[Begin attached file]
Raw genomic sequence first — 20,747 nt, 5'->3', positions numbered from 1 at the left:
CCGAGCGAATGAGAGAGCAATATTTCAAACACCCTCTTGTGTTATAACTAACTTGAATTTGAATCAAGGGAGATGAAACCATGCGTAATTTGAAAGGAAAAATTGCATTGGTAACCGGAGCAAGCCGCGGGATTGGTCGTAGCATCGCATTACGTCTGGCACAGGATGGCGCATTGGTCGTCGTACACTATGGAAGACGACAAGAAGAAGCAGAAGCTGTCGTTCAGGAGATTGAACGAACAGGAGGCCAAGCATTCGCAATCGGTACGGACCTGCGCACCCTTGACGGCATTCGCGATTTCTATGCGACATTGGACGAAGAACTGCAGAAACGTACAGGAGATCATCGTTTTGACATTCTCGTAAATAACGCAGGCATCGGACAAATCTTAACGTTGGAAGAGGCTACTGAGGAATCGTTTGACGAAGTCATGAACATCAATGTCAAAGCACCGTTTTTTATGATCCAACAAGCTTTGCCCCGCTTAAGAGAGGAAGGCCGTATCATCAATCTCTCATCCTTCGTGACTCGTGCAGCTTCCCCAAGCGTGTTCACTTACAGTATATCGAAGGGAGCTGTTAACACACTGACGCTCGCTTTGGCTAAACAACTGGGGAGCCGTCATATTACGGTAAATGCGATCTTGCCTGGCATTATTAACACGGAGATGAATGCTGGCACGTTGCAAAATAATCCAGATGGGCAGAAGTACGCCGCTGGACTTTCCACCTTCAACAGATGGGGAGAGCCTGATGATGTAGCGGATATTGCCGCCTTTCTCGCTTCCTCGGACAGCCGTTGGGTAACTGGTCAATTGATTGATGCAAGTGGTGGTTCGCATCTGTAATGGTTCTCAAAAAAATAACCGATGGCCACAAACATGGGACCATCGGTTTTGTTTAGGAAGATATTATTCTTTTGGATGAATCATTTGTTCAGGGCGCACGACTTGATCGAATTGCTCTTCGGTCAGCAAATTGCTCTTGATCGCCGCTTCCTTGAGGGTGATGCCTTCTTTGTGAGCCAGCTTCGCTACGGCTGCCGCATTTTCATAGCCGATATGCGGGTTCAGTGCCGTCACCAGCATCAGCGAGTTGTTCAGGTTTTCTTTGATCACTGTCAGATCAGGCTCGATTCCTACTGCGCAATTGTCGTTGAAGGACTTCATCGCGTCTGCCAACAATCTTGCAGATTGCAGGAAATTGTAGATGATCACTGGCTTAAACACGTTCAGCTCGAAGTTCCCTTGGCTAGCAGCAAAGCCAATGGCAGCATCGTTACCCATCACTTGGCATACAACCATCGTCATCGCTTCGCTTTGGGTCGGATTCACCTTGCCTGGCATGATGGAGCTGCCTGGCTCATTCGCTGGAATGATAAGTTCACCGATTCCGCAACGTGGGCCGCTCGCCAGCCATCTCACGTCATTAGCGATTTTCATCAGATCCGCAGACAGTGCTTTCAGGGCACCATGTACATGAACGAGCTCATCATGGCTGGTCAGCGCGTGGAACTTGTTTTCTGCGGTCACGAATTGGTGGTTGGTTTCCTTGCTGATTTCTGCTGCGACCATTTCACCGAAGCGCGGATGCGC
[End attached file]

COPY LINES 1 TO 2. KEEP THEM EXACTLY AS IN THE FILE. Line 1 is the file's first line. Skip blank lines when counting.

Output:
Raw genomic sequence first — 20,747 nt, 5'->3', positions numbered from 1 at the left:
CCGAGCGAATGAGAGAGCAATATTTCAAACACCCTCTTGTGTTATAACTAACTTGAATTTGAATCAAGGGAGATGAAACCATGCGTAATTTGAAAGGAAAAATTGCATTGGTAACCGGAGCAAGCCGCGGGATTGGTCGTAGCATCGCATTACGTCTGGCACAGGATGGCGCATTGGTCGTCGTACACTATGGAAGACGACAAGAAGAAGCAGAAGCTGTCGTTCAGGAGATTGAACGAACAGGAGGCCAAGCATTCGCAATCGGTACGGACCTGCGCACCCTTGACGGCATTCGCGATTTCTATGCGACATTGGACGAAGAACTGCAGAAACGTACAGGAGATCATCGTTTTGACATTCTCGTAAATAACGCAGGCATCGGACAAATCTTAACGTTGGAAGAGGCTACTGAGGAATCGTTTGACGAAGTCATGAACATCAATGTCAAAGCACCGTTTTTTATGATCCAACAAGCTTTGCCCCGCTTAAGAGAGGAAGGCCGTATCATCAATCTCTCATCCTTCGTGACTCGTGCAGCTTCCCCAAGCGTGTTCACTTACAGTATATCGAAGGGAGCTGTTAACACACTGACGCTCGCTTTGGCTAAACAACTGGGGAGCCGTCATATTACGGTAAATGCGATCTTGCCTGGCATTATTAACACGGAGATGAATGCTGGCACGTTGCAAAATAATCCAGATGGGCAGAAGTACGCCGCTGGACTTTCCACCTTCAACAGATGGGGAGAGCCTGATGATGTAGCGGATATTGCCGCCTTTCTCGCTTCCTCGGACAGCCGTTGGGTAACTGGTCAATTGATTGATGCAAGTGGTGGTTCGCATCTGTAATGGTTCTCAAAAAAATAACCGATGGCCACAAACATGGGACCATCGGTTTTGTTTAGGAAGATATTATTCTTTTGGATGAATCATTTGTTCAGGGCGCACGACTTGATCGAATTGCTCTTCGGTCAGCAAATTGCTCTTGATCGCCGCTTCCTTGAGGGTGATGCCTTCTTTGTGAGCCAGCTTCGCTACGGCTGCCGCATTTTCATAGCCGATATGCGGGTTCAGTGCCGTCACCAGCATCAGCGAGTTGTTCAGGTTTTCTTTGATCACTGTCAGATCAGGCTCGATTCCTACTGCGCAATTGTCGTTGAAGGACTTCATCGCGTCTGCCAACAATCTTGCAGATTGCAGGAAATTGTAGATGATCACTGGCTTAAACACGTTCAGCTCGAAGTTCCCTTGGCTAGCAGCAAAGCCAATGGCAGCATCGTTACCCATCACTTGGCATACAACCATCGTCATCGCTTCGCTTTGGGTCGGATTCACCTTGCCTGGCATGATGGAGCTGCCTGGCTCATTCGCTGGAATGATAAGTTCACCGATTCCGCAACGTGGGCCGCTCGCCAGCCATCTCACGTCATTAGCGATTTTCATCAGATCCGCAGACAGTGCTTTCAGGGCACCATGTACATGAACGAGCTCATCATGGCTGGTCAGCGCGTGGAACTTGTTTTCTGCGGTCACGAATTGGTGGTTGGTTTCCTTGCTGATTTCTGCTGCGACCATTTCACCGAAGCGCGGATGCGC